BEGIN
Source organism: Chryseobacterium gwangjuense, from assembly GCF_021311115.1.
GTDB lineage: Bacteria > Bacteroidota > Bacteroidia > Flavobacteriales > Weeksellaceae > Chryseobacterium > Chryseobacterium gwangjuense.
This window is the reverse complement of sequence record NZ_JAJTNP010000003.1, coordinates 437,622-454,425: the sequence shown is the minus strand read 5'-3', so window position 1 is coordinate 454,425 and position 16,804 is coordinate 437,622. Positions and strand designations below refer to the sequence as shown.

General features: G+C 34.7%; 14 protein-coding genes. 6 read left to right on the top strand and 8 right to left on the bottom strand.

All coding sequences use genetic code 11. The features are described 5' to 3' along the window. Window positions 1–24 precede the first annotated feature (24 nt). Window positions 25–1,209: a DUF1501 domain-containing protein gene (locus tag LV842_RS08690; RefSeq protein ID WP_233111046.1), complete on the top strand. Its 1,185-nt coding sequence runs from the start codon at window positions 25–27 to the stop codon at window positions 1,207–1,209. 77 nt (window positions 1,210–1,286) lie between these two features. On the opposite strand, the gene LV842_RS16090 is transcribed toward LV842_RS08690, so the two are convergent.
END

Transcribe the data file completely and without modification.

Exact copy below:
Source organism: Chryseobacterium gwangjuense, from assembly GCF_021311115.1.
GTDB lineage: Bacteria > Bacteroidota > Bacteroidia > Flavobacteriales > Weeksellaceae > Chryseobacterium > Chryseobacterium gwangjuense.
This window is the reverse complement of sequence record NZ_JAJTNP010000003.1, coordinates 437,622-454,425: the sequence shown is the minus strand read 5'-3', so window position 1 is coordinate 454,425 and position 16,804 is coordinate 437,622. Positions and strand designations below refer to the sequence as shown.

General features: G+C 34.7%; 14 protein-coding genes. 6 read left to right on the top strand and 8 right to left on the bottom strand.

All coding sequences use genetic code 11. The features are described 5' to 3' along the window. Window positions 1–24 precede the first annotated feature (24 nt). Window positions 25–1,209: a DUF1501 domain-containing protein gene (locus tag LV842_RS08690; RefSeq protein ID WP_233111046.1), complete on the top strand. Its 1,185-nt coding sequence runs from the start codon at window positions 25–27 to the stop codon at window positions 1,207–1,209. 77 nt (window positions 1,210–1,286) lie between these two features. On the opposite strand, the gene LV842_RS16090 is transcribed toward LV842_RS08690, so the two are convergent.